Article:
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Need advise on dealing with 18yr DS

(16 Posts)
TryingtoQuit Wed 05-Jan-11 16:25:51

Our DS is a nice person. We've had no late night knocks from police or calls from hospital because hijinks have gone wrong. But now in his second year of A'levels he refuses to accept that his heart is not in it and leave education.
This has become apparent after dismal results in August, followed by phone calls from school about his many absences since the beginning of September, which culminated in a poor report about his prospects from a school meeting in December.

We have given him several options. To stay in education, put his band on hold until July, stay at home and we will support him. Or, leave education, get a job (even part-time), work on his music and stay at home were we can support him. Or find a place of his own were he can do as he chooses.

His reply is 'Well I'm not going to stop going to school'...this exsaperates me. Because just this morning, first day back, I got the shock of my life when I went into his room to put some clean washing in and who was still in bed at 1pm ?!!! He should have been at school by 11 at the lastest. As he is walking out the door at 1.30 and only because I asked if he'd be back in for dinner did he tell me he has a gig tonight.

Really don't know what to do sad. Maybe I just need a moan.

There is also a girlfriend who takes up alot of his time too.

dreamingofsun Wed 05-Jan-11 16:48:13

we've had various rows about schoolwork with our oldest (your son's age) and his younger brother. we've learnt that nagging makes no difference to the oldest and just ends in arguments, but that the younger one needs it and in a way seems to appreciate it.

if your son is like our oldest - which sounds the case- then i think you just have to carry on as you are - supporting him morally and financially and giving him a bit of time to decide what he wants. it seems a waste but once they get to this age they have to take some decisions/choices themselves with our help and encouragement and a few ground rules and compromises.

they can be a pain sometimes though can't they.

noddyholder Wed 05-Jan-11 16:50:32

I am in a similar situation atm.parents evening tonight no appointments book meaning I have spent 2 days on teh phone sorting it and I dread what I will hear tbh.Hard as ds was model student and loved school!

whenigrowup Thu 06-Jan-11 11:02:33

I think a moan is fair enough! I share a lot of your frustrations. My son has just turned 18 and has managed to scrape into college. No matter how much they see school as a pain and a drag it almost seems to represent a safety net; something to moan about but because you have to be there you don't have to make a decision about it.Fact is he doesn't have to be there; it's that awkward cusp between child and adult! You sound like you've very sensibly spelt out the options and dealt with it adult to adult, but, like my son I think, he's not quite in the frame of mind to deal with it like an adult. It's gut wrenchingly hard at times but we realised that all we can do is carefully point out the realities, offer support and try to help with the crises. I cling to the hope that my son will know in time that we as parents tried to do our best!! Having come this far through school maybe there's something to be said for seeing it through to the end and hopefully salvaging something (you never knwo he might manage to achieve more than you or he expect); it might leave a few more options open as well. Hang in there; you are definitely not alone with this one!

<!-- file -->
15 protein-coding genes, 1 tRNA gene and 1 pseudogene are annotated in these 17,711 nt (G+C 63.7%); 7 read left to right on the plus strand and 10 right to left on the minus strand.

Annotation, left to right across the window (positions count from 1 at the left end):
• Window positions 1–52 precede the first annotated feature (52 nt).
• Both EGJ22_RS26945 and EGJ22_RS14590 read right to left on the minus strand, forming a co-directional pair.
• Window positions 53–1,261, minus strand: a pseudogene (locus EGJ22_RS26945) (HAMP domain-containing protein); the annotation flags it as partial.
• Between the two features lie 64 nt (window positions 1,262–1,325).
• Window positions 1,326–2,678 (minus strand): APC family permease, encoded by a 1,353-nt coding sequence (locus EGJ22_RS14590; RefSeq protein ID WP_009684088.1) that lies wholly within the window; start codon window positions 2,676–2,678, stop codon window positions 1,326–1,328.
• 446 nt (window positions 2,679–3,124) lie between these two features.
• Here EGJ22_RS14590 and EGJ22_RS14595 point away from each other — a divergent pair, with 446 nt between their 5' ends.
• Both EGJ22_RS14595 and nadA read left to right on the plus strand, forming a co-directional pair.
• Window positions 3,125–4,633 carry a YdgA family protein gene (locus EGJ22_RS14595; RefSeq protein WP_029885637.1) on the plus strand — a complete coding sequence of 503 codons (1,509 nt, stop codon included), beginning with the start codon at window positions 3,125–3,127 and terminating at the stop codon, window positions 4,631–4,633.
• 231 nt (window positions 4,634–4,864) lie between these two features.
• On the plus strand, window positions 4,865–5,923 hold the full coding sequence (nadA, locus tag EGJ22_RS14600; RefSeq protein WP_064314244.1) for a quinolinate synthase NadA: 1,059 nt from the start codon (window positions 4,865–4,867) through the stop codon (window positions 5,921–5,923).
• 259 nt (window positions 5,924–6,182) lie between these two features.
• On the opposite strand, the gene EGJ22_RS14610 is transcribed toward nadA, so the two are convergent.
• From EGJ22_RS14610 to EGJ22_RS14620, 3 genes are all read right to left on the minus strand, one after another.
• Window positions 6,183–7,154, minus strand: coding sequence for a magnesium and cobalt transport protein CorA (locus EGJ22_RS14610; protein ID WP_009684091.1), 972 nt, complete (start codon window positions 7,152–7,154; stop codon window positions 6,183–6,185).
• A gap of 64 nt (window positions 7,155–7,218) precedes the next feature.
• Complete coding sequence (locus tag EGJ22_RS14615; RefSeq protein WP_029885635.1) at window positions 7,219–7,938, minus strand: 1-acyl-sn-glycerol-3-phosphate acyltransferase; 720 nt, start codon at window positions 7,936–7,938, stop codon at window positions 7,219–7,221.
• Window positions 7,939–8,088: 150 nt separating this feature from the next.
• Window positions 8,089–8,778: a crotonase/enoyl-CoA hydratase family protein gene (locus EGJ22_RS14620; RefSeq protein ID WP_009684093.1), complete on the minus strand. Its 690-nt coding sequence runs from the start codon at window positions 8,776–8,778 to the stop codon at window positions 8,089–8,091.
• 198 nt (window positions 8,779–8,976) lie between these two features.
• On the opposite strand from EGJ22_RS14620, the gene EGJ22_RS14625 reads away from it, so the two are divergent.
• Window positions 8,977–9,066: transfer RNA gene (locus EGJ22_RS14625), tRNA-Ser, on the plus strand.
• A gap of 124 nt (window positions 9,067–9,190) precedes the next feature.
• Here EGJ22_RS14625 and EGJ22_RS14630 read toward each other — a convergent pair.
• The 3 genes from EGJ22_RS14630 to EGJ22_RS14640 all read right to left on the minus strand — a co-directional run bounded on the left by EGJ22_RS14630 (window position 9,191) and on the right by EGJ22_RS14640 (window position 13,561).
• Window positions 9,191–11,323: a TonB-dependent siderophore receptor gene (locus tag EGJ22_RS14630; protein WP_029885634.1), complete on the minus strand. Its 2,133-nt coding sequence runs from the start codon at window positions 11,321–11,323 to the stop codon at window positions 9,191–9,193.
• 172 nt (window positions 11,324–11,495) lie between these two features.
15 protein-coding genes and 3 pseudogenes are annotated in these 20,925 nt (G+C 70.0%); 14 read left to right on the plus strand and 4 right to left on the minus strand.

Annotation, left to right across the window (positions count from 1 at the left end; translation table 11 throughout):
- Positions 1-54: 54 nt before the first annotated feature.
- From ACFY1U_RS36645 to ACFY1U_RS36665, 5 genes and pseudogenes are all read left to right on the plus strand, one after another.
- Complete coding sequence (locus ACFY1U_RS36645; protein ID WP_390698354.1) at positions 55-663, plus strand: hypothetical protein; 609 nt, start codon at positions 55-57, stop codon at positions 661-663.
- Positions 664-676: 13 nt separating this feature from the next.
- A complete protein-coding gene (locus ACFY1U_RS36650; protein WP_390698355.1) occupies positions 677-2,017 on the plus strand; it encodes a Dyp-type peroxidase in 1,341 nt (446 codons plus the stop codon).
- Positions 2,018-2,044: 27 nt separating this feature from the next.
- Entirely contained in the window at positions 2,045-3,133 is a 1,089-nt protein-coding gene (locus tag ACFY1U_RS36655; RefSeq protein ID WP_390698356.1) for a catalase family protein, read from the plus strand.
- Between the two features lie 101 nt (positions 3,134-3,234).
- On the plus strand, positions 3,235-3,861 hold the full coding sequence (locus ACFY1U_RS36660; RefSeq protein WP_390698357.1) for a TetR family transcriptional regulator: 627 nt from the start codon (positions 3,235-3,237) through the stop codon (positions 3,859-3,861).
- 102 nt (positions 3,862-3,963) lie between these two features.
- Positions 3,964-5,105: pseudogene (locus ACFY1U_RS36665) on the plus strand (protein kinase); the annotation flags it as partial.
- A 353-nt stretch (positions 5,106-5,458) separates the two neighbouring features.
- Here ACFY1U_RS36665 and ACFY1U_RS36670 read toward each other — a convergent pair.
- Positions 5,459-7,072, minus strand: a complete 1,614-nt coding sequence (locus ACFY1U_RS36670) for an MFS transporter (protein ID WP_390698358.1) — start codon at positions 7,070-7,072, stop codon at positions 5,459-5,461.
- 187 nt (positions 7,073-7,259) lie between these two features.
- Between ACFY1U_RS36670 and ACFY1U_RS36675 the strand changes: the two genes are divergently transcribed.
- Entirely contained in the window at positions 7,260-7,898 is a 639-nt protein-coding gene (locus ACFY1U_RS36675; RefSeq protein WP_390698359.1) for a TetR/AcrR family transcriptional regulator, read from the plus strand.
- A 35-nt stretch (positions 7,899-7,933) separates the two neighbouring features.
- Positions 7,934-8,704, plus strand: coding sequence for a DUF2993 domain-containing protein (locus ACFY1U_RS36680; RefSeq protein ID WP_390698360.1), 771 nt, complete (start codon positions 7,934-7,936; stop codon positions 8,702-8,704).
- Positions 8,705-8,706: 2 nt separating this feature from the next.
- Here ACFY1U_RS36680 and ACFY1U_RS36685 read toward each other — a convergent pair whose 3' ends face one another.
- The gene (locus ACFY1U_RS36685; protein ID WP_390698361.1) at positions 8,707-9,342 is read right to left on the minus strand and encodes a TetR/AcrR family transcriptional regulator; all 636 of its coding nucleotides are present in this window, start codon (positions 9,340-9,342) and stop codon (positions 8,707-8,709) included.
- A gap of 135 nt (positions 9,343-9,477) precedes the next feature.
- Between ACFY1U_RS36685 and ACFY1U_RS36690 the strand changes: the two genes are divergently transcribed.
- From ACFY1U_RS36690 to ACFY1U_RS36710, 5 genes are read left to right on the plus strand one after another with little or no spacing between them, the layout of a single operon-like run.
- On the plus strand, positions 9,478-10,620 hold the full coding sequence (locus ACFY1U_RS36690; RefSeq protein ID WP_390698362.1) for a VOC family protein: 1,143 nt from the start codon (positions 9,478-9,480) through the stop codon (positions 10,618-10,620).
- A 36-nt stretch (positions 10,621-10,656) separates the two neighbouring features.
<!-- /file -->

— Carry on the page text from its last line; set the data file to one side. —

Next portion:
Noddyholder; glad I'm not the only one who suffers with this one at parents evening!

maryz Thu 06-Jan-11 12:56:32

Message withdrawn at poster's request.

TryingtoQuit Thu 06-Jan-11 13:59:27

Thanks all for your comments and support. It is always good to know that there's others out there with similar challenges.

He didn't come home last night 'too tired' after his gig hmm. (His girlfriends is further away than our house from the venue!)But on the up side did text to say he would be around at the weekend and we could have "THE TALK" then.

DH and I have agreed that there's no point trying to persuade, cajole, criticise or demand a change in his attitude, but neither will we be funding a school trip to Austria for 4 days to the tune of £400 + spending money.The trip is not fundamental to any of his courses and when it first came up we said it would only go ahead if he showed improvement in his interest in school, after yesterday I think everyone knows that is not going to happen. We both feel a bit guilty about it, but can't see any other way to show him that when you make an agreement with someone you need to stick to it or be prepared to deal with the consequences when you don't. As he tells us, often, 'I'm 18 now, stop treating me like a child'. Nothing one can add to that really is there. Except, perhaps....

Welcome to the wonderful world of adult responsibility oh son of mine wink

noddyholder Thu 06-Jan-11 20:44:57

Well parents evening was dreadful.All his tutors without exception said he was bone idle and showed no interest and thought it was a social club!The head of year said he should get a job or go travelling as he didn;'t seem interested in working hard.they said it was a shame because he was without question one of the more able and creative students but they have put him on a stage 1 disciplinary and he has had a HUGE wake up call.I told him maybe he shold get a job and experience the real world and he nearl;y fainted He is 16 dyspraxic and so not ready for work!He went to college today with a whole new head on and has already approached the additional support team to help him plan a timetable to get organised!He says he just let it go so far he thought there was no way back and although he may fail next weeks exams he is dtermined to catch up and do well in June.Bloody teenagers try this for size and then come on here moaning about baby led bloody weaning grin!